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A Neanderthal woman re-created and built by Dutch artists Andrie and Alfons Kennis, based on fossil anatomy and a study of DNA for the color of the skin and eyes. Credit: Joe McNally/Hulton Archive/Getty Images.

In trying to find what makes some people more vulnerable to severe COVID-19, several groups identified mutations in a region of chromosome 3 as a likely culprit. Around the same time, a study in 2020 showed that region was inherited by modern humans through breeding with Neanderthals1. But it remained unclear which specific gene variants increase the risk of severe symptoms, and why. Now a new study involving Italian scientists has narrowed the search to four variants of Neanderthal origin related to functional genes2.

The study began as a computational analysis that compared samples from modern humans from a biobank in Estonia with genomic sequences from Neanderthals, to understand which genes were conserved across evolution. Using ad-hoc software, researchers at Tartu University had found that a region of chromosome 3 comprising of multiple genes was included in our DNA from reproducing with Neanderthal ancestors, thus coming independently to the same conclusion published in 2020. “We started this project before COVID-19 and found several polymorphisms in the region that matched the Neanderthal samples,” says Davide Marnetto, previously at Tartu, and now at the University of Turin. When the association with severe disease became clear, Marnetto and colleagues decided to dissect their results further.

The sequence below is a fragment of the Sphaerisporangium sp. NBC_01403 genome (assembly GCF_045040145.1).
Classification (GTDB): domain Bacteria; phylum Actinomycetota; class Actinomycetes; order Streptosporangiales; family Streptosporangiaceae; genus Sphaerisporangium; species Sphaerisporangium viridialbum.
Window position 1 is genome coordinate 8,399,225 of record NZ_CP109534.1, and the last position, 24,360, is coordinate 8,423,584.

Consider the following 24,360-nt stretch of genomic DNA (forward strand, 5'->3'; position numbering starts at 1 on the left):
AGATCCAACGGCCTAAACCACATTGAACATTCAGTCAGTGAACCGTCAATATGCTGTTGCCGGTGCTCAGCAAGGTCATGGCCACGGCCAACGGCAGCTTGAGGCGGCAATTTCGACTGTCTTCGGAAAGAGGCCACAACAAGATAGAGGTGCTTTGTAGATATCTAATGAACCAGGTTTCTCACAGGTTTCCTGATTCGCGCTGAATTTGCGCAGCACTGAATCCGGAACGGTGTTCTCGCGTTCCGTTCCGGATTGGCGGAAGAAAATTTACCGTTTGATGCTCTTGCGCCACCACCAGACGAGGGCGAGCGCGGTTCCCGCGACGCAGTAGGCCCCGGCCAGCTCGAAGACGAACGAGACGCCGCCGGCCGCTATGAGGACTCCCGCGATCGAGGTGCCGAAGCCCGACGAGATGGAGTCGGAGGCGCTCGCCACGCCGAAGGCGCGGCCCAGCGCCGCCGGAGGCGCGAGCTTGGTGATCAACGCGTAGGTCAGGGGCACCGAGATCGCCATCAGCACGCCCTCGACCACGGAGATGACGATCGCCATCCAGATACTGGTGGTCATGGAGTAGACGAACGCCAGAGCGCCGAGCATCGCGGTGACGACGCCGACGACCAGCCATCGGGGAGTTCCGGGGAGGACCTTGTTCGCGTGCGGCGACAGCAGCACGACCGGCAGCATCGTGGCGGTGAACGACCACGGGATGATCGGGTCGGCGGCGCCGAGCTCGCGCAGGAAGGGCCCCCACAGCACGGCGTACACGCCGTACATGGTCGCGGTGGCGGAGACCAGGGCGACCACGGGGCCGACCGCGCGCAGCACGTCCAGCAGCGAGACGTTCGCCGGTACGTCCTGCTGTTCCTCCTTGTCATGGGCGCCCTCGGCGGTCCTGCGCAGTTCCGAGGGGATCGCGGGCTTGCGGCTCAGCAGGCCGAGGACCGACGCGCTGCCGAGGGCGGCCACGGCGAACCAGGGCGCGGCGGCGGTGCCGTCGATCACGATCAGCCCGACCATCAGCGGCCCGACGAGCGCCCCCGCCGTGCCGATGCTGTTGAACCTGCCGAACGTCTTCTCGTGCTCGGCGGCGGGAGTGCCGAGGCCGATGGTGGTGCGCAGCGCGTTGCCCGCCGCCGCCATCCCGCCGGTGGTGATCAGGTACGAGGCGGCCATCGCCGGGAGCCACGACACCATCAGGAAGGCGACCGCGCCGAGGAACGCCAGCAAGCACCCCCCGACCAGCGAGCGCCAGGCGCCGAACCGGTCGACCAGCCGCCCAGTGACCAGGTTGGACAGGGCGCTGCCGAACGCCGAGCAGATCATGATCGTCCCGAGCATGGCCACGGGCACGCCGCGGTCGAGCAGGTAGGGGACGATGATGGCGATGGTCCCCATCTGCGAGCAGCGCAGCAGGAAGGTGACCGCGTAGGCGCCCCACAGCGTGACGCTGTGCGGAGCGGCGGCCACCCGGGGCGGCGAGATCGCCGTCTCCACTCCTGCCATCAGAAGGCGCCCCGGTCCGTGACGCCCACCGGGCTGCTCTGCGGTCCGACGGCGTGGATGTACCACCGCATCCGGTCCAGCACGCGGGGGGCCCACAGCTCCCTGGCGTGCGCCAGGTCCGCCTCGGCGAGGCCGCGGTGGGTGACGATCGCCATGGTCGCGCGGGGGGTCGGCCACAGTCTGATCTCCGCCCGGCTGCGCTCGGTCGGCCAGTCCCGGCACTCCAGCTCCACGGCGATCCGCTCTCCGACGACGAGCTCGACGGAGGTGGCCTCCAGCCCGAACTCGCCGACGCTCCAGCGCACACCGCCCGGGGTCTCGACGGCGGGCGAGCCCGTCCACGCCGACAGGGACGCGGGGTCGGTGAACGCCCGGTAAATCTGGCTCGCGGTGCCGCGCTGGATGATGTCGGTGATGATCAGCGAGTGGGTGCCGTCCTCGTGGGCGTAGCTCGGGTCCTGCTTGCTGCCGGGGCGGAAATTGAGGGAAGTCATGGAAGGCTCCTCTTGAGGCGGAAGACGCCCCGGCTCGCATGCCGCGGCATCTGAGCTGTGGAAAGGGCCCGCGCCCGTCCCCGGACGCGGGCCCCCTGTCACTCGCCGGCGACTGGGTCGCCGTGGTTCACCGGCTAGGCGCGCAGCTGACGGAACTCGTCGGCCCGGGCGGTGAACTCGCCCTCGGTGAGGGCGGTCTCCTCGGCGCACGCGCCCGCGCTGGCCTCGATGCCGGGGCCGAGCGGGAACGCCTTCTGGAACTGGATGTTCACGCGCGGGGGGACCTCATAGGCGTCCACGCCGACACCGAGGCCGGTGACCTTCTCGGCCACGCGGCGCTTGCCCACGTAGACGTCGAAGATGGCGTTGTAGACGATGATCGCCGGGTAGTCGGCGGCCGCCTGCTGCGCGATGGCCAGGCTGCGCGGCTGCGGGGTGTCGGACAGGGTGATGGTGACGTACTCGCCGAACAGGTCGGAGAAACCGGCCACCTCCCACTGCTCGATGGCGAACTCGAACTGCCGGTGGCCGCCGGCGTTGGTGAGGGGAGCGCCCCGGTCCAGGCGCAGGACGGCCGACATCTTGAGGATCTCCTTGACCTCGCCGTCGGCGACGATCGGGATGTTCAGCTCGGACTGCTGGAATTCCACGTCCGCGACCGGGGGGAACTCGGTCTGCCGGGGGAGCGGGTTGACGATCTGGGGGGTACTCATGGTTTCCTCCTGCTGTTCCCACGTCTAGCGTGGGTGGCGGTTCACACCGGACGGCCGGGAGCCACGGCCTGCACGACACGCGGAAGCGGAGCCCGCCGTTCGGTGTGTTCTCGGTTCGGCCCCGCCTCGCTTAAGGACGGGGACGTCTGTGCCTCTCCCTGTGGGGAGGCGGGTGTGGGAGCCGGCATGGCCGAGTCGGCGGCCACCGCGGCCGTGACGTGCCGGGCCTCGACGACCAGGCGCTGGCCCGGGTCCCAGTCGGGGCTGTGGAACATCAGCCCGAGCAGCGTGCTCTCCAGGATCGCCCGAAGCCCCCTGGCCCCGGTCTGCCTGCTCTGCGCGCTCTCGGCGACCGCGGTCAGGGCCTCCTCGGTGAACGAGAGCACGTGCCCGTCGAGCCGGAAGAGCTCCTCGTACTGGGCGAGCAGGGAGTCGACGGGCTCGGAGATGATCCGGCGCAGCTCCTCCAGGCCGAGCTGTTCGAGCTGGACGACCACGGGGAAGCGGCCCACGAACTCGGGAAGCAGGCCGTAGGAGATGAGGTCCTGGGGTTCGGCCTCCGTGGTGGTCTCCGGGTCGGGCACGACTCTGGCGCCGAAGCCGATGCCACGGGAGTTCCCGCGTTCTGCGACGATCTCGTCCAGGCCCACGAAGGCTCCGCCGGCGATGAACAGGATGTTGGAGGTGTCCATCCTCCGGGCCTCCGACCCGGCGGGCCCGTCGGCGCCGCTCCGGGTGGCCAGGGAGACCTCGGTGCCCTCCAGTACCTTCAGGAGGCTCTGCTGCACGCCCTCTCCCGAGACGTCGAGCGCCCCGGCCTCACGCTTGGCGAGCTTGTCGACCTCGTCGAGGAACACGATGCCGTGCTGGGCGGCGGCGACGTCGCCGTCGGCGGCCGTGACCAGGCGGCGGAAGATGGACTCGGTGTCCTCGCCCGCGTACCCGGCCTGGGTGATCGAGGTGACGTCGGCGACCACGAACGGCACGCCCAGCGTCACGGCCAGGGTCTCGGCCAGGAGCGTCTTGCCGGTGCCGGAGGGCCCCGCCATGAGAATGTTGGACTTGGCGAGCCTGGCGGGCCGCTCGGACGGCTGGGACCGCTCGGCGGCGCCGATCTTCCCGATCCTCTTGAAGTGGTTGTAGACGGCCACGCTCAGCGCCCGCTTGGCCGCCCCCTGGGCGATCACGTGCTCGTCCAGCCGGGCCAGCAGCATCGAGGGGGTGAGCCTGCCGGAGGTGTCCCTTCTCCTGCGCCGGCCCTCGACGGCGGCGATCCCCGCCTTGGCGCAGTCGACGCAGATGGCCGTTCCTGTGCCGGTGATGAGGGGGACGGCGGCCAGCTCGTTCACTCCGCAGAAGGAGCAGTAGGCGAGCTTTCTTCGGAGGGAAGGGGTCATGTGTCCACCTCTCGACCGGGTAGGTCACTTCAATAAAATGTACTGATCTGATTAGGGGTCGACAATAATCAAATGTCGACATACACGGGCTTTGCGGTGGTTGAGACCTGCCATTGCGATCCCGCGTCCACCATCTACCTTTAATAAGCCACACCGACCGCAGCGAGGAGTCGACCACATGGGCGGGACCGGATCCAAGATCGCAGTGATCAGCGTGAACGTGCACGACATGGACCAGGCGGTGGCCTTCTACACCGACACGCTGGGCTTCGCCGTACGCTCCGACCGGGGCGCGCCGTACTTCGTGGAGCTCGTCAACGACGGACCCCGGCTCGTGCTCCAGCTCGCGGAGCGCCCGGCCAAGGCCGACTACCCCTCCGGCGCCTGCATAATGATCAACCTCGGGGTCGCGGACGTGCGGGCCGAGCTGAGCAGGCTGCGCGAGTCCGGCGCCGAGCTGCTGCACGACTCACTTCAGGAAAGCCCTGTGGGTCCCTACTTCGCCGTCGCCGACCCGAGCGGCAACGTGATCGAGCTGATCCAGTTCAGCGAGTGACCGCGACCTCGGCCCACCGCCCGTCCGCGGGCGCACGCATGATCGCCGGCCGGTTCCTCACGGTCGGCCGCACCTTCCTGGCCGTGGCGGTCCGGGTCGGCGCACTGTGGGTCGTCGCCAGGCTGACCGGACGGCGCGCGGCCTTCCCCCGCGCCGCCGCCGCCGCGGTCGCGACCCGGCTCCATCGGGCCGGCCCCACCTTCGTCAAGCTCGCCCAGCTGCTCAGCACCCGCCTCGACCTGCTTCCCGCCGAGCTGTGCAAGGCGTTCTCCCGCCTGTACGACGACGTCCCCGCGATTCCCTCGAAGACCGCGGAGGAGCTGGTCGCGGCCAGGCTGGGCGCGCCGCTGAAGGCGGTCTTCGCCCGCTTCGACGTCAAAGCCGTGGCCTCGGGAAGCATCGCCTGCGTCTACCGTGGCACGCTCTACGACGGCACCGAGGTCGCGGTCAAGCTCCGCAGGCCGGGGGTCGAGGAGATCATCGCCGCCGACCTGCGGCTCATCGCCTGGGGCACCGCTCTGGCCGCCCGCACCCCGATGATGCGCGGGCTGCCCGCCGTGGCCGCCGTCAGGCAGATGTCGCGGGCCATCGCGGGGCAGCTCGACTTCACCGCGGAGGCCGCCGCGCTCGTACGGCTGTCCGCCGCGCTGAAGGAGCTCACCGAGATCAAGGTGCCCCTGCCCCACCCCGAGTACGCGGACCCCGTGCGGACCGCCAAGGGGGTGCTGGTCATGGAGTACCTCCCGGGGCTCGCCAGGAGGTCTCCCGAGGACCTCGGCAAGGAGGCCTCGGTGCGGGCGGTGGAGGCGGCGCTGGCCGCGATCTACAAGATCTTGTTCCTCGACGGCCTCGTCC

To investigate which Neanderthal-inherited variants directly affect gene expression, the scientists performed a massive parallel reporter assay (MPRA) in collaboration with a group from Harvard University. This technique allows to test the expression of a specific variant in human cell lines to assess their functionality and relevance for the gene function. They also tested variants either present in the human population before Neanderthal mixing or new variants that appeared at a later stage in human evolution, to consider any possible combination for the variants of interest. The scientists used cell lines expressing ACE2, the receptor for SARS-CoV-2. In the presence and absence of SARS-CoV-2, they found four variants on the “Neanderthal” section of chromosome 3 which strongly modulate the regulation of CCR1 and CCR5 genes, two critical receptors for chemokines, small proteins that play a major role in the activation of immune response. Cytokine storms are characteristic of severe COVID-19 reactions, and the study implies that those four specific ancestor variants the CCR1 and CCR5 are involved.

“Differently from similar studies, this work went all the way, demonstrating experimentally what they saw computationally,” says Hauke Busch, Professor at the University of Lübeck, who was not involved in the study. Using a three-way approach (evolutionary, computational, and molecular biology), the researchers were able, for the first time, to correlate specific variants of the genes inherited from the Neanderthal with the causative effects observed in response to the COVID-19 infection.

The authors point out that though the Estonian genomic collection used in the study is a good representative of Europeans with Neanderthal origins, it does not represent the wider human population. More studies will be needed to confirm the role of those variants and other genetic risks in the response to COVID-19 at a global level.